This was all very fine until a difficulty of wheelchair proportions arose when I turned up to do research at the Florence Nightingale Museum at Sydney Hospital. With its detailed nursing register, the Museum is a rich source of information about Osburn and her nurses. I had arrived with high hopes! It was startling then, having been questioned by the curator (after telephone and written correspondence with her) as to what I'd do with the information. As I was unable to give a definitive answer until I'd seen what the Museum held I was refused access to the Museum's records. I was writing fiction, rather than biography, and the curator decided she had a duty to protect the reputation of Lucy and her nurses. The purity of their memory, and also that of their descendants, was endangered by my freedom to invent, she told me. For an academic it was staggering to be refused access to archival material held in a museum. It was one of those moments when a project appears not just to falter but to disintegrate on the spot.

I retreated to the Hospital's café to contemplate the shards of my project. Over lunch I was told: 'You've come up against nursing's protection of its image, and it's worldwide. It's the Nightingale legacy' (2003, personal communication).

This was illuminating. I realised I'd naively entered a territory which was not only claimed but highly self-protective and unimpressed by any notion of historical deconstruction. I'd entered a hall of icons and the lack of appreciation for a postmodern, ficto-biographical playfulness in relation to history and truth was all too evident. Feminism through fiction held no sway here. History can be a tough field. But, as Inga Clendinnen said in her speech at the New South Wales Premier's History Awards,

It is the historian's job to unscramble what happened from what the myth-makers were up to, not to play at myth-making, too. We have to resist engagement in the concoction of large inspiriting narratives, because they so easily seduce in fantasy or ideology. (Clendinnen 2003: 11)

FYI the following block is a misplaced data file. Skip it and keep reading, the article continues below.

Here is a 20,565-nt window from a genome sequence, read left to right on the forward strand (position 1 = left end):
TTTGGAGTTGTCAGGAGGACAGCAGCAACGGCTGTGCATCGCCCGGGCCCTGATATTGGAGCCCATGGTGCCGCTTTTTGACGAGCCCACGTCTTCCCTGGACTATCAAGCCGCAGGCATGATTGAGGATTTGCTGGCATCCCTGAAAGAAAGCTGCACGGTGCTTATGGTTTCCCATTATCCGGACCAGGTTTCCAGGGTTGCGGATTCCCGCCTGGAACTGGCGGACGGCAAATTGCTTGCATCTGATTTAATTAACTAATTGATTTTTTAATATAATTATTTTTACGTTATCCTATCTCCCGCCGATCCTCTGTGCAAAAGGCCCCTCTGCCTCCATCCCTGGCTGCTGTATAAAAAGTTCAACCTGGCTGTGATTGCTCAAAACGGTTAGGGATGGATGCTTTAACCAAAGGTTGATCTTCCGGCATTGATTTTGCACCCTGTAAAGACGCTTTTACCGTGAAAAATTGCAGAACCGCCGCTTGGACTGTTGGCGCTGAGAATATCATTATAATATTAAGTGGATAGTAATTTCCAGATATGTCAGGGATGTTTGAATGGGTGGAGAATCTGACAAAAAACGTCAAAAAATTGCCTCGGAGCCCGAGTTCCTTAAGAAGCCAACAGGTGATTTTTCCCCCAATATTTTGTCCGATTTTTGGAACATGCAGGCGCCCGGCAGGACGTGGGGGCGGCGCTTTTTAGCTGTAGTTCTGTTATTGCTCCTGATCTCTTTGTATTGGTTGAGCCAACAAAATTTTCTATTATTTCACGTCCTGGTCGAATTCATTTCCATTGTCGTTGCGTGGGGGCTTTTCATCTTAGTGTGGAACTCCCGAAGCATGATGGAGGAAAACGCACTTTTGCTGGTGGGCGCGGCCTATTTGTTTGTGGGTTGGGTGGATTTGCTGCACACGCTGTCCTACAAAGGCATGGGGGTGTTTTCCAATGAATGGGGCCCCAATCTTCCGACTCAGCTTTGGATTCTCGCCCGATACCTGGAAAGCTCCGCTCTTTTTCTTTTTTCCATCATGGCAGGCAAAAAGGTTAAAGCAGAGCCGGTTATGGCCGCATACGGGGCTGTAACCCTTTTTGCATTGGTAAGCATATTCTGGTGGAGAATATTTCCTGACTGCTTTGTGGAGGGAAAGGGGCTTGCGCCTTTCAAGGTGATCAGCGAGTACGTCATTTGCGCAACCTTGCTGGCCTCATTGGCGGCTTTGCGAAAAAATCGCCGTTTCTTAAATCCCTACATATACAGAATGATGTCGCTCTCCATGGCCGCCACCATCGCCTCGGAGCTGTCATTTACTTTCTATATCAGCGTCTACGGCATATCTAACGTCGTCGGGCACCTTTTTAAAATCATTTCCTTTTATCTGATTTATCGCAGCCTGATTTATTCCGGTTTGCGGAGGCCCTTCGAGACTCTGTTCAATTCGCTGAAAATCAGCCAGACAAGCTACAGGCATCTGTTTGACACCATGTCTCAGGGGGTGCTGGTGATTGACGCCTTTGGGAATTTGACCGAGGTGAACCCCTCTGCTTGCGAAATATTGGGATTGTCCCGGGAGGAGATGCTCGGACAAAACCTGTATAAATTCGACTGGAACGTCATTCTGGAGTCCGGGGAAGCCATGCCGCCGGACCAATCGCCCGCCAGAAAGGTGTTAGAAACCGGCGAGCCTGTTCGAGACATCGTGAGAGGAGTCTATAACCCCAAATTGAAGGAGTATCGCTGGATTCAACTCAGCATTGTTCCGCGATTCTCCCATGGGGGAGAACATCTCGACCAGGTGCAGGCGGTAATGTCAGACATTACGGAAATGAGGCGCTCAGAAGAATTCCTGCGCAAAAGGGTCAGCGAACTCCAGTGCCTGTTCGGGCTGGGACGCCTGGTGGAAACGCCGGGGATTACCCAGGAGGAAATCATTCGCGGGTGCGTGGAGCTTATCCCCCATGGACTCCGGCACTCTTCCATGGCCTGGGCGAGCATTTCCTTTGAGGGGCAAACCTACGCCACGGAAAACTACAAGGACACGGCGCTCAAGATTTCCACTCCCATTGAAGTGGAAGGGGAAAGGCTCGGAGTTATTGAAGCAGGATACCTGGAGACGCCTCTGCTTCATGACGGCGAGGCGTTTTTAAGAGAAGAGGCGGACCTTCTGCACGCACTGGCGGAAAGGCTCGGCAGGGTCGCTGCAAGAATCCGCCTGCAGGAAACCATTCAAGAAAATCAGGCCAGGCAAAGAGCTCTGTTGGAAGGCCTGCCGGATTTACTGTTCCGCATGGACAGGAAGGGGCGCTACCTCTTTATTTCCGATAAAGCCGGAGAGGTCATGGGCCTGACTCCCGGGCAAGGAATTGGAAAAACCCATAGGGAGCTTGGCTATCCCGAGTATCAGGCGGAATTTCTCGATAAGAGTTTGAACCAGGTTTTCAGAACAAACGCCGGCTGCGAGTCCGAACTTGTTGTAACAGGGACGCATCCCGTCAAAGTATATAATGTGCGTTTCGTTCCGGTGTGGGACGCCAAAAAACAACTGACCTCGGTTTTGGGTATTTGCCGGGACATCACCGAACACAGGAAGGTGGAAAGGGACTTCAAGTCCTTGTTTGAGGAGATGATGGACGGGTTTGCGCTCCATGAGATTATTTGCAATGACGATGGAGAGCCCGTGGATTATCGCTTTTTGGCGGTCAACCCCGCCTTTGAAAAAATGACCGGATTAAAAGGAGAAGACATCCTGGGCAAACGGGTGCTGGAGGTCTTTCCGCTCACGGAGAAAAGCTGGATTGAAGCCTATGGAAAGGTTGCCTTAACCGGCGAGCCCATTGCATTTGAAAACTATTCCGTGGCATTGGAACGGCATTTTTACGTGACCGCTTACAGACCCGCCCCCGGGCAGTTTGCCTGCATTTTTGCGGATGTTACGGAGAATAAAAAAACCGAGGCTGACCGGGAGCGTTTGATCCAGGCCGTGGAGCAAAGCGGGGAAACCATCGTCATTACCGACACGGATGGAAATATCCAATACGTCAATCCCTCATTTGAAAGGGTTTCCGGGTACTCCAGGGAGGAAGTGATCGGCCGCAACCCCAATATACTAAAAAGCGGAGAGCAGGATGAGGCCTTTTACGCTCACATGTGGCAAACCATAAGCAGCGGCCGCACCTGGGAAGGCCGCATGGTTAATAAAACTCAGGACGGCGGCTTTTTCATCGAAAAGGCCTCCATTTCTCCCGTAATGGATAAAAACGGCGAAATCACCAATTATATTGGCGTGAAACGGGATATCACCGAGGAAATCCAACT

To see the history I was engaged with being protected to maintain the large, inspiriting Nightingale narrative was a sobering, but not baffling, experience. I had stumbled into a culture of discipline where the licence of a creative writer positions her or him as an undisciplined and potentially undisciplinable outsider.

As a fiction writer, I was a wild card and I understood the curator's position in not wanting to threaten the private funding of her museum or upset the Sydney Hospital administration should I write something unacceptable. I was struck, though, by the message sent to me by the Director of Nursing when I questioned the curator's decision. She said it would be unprofitable for her to speak with me about this matter at this time. When Nightingale no longer wanted to correspond with Lucy Osburn she sent a message via her cousin who wrote, '"Miss Nightingale…desires me to say that she feels it quite unprofitable for her to make any…reply to your enquiries…"' (Carter cited in Godden 2001: 286). The similarity of this language is striking. I felt I was caught in an enactment of Foucault's theory of discourse as power much as Lucy had been. Nightingale put a stop to Lucy's epistolary narrative with her. In both instances a medical/nursing discourse has determined to control the way in which its history, its story, is written, and to this end has no compunction about monitoring who has information, who writes the story. I had become entangled in the complexity of history-shaping, and it highlighted for me the way historical narratives are fictionalised in a much broader sense in the interests of acceptability.